Bouncing back post doctorate: what’s it all about, Alfie?

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The post-doctoral slump is a reality fuelled by the inevitable intensity and narrow focus that are par for the course of the four years, and certainly the last six months – and indeed the last 100 days – of the endurance effort of higher education. The trick is overcoming the malaise.

A writer I know dubbed this “PhDitis”. Readers have debated my dust and dog hair anxiety on Twitter. Friends constantly ask whether I have “bounced back” yet. There has been some concern I might actually be depressed rather than simply post-doctoral.

I can see their point. Readjusting to life without the ever present doctorate hovering over me is taking some time, especially as it came on the back of two previous years of academic intensity with the Master of Arts in creative writing by research.

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While I am not actually depressed – far from it – there is that nagging question that keeps coming into focus. What’s it all about, anyway?

Why did I spend all this time doing the doctorate?

A friend wrote to me the other day, assuring me that not only are PhDs are all consuming, but “somehow we think they make a difference. The result for me  was the journey rather than the end product that counted.”

I am not sure this is what I wanted to hear, at this point! Surely my doctorate will make a difference? And yet, as I do a head count of those around me with a PhD, only a few are working as academics in the area that they actually studied.

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As for me, I am a writer, and I wrote before I enrolled in university, and I wrote through the course often on things unrelated to what I was studying. Even eight months before I handed in, I wrote 30,000 words of a new novel totally unrelated to hybrids in science fiction. It is set in Lisbon in 1930 and concerns Portuguese writer Fernando Pessoa’s meeting with an intriguing Australian modernist painter.

So why do a doctorate? And now it’s over, what’s it all about, Alfie?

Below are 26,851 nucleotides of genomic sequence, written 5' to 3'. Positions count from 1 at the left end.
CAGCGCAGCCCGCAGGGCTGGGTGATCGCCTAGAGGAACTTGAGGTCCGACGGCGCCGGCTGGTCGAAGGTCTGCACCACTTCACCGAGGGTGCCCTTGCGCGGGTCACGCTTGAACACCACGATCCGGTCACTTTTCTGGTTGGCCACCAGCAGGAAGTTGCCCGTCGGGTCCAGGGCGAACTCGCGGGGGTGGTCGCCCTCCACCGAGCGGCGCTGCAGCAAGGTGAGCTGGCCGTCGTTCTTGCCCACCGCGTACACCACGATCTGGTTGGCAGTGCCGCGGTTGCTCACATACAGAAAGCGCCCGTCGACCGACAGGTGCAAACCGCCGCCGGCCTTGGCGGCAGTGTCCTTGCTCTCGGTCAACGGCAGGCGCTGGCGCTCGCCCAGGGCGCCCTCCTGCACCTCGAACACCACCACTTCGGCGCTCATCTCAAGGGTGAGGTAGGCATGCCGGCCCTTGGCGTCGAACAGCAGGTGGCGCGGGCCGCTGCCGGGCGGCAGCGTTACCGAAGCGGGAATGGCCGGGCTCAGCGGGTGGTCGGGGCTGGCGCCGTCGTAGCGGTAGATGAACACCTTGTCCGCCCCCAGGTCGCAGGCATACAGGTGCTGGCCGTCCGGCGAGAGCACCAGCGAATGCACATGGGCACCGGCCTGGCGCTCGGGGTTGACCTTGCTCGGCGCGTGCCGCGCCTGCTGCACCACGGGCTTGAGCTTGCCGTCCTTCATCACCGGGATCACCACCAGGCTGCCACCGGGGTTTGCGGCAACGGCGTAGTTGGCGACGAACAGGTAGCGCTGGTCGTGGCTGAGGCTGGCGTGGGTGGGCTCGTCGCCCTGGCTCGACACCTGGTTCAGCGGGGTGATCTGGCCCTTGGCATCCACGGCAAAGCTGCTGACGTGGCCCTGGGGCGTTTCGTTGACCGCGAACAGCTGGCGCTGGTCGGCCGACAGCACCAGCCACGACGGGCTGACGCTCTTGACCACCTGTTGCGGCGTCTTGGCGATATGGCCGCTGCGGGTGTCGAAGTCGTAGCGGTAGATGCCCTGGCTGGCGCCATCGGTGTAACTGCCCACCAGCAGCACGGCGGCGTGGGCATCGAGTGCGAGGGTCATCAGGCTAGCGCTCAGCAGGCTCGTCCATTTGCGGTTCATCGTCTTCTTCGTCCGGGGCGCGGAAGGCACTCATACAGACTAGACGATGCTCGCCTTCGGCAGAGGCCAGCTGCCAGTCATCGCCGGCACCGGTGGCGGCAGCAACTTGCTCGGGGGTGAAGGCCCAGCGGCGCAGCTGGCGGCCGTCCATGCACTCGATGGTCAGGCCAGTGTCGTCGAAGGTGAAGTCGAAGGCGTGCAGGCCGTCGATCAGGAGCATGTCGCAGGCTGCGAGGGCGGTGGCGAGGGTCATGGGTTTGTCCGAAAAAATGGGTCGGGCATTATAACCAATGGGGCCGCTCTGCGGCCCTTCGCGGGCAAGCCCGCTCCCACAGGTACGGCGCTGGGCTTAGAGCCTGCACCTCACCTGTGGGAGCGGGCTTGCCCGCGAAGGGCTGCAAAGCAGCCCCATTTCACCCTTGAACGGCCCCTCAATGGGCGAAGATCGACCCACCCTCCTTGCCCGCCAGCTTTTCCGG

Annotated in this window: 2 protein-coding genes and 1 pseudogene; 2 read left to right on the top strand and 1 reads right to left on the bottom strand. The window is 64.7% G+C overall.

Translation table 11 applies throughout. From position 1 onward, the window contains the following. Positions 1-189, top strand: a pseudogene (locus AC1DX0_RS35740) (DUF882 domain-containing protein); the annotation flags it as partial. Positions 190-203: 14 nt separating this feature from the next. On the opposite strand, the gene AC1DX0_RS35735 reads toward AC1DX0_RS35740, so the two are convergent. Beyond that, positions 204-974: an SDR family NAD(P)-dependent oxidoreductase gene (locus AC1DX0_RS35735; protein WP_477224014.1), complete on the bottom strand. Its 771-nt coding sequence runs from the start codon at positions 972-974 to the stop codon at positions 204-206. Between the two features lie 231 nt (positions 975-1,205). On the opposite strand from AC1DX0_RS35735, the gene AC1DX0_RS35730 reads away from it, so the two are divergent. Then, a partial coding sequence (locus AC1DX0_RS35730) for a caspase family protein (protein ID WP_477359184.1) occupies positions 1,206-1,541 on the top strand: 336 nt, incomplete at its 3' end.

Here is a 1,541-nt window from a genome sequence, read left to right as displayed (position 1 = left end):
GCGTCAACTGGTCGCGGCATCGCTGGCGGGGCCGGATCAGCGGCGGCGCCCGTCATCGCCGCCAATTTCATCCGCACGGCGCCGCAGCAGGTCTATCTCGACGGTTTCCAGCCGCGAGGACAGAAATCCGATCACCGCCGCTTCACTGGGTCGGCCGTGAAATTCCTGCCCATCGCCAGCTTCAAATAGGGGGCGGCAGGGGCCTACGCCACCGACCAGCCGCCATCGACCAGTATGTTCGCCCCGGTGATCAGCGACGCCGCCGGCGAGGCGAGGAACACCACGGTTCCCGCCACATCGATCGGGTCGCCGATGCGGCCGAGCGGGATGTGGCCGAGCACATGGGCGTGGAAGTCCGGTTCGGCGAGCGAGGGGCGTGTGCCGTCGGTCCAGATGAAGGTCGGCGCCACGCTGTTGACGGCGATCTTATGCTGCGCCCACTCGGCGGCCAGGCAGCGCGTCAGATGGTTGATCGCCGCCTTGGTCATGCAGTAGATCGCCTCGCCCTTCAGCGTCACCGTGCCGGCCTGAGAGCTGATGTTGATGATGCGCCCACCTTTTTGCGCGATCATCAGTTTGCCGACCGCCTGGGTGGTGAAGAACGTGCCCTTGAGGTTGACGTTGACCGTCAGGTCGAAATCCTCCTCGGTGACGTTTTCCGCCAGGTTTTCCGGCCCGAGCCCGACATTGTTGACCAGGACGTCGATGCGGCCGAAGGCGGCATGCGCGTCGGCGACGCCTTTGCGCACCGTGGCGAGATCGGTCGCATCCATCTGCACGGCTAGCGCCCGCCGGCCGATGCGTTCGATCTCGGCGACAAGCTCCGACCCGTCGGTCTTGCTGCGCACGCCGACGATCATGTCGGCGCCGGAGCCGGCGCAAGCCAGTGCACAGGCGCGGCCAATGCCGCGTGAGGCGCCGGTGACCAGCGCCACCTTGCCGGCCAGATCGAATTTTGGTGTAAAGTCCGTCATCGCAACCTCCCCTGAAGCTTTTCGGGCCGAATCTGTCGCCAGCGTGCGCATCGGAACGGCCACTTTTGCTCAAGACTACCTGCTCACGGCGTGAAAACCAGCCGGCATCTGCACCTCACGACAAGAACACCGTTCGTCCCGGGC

Burt Bacharach and Hal David’s 1965 theme song to the movie “Alfie” (originally starring Michael Caine) might be about a feckless womanizer, but the lyrics are also rather apt for the post doctoral slump.

In this 2012 version, Stevie Wonder performs the theme song “Alfie” (including brilliant harmonica solo) in as a tribute to Hal David and Burt Bacharach as part of the “In Performance at the White House: Burt Bacharach & Hal David: The Library of Congress Gershwin Prize for Popular Song”.

what’s it all about Alfie 
is it just for the moment we live
what’s it all about when you sort it out Alfie
are we meant to take more than we give 

Indeed – what’s it all about? The journey? The discipline? The determination? The permission to remove yourself from the world and focus on one thing? I think it is going to take me more than a few weeks to figure out the answer. What I can tell you is that from my experience, and those who have been through the doctoral mill, is that it is a quest that changes you.

The trick is realizing not everyone around you is on the same parallel universe of doctoral intensity. They do not necessarily share your tunnel vision. For instance, when you say that maybe the late Margaret Thatcher was a cyborg in a way that relates to Donna Haraway’s ground breaking essay “A Cyborg Manifesto” that observation might only make sense to you. And your doctoral supervisor.

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In the past week, I caught up with my writing partner and friend Caroline, who handed in her doctorate in creative writing about three weeks after me. We met with a mutual friend at a preview of the new musical King Kong that debuted in our home town. I started to discuss the mighty ape in the context of my doctoral research, while Caroline, who had immersed herself in Roland Barthes work so thoroughly she admitted “it felt like I slept with him in the end”, was a similar basket case.  “Things have meanings,” she intoned, as we pondered the model of the Empire State Building in the foyer of Melbourne’s grand Regent Theatre, and sipped our Jungle Juice cocktails, joking about the glowing phallic tip of the tower where the blonde heroine would be marooned with the hulking beast at the climax of the musical. We looked at each other, realized we were over analyzing the celebratory evening out, me with my hybrids, her with semiotics – and shook our heads and laughed at ourselves.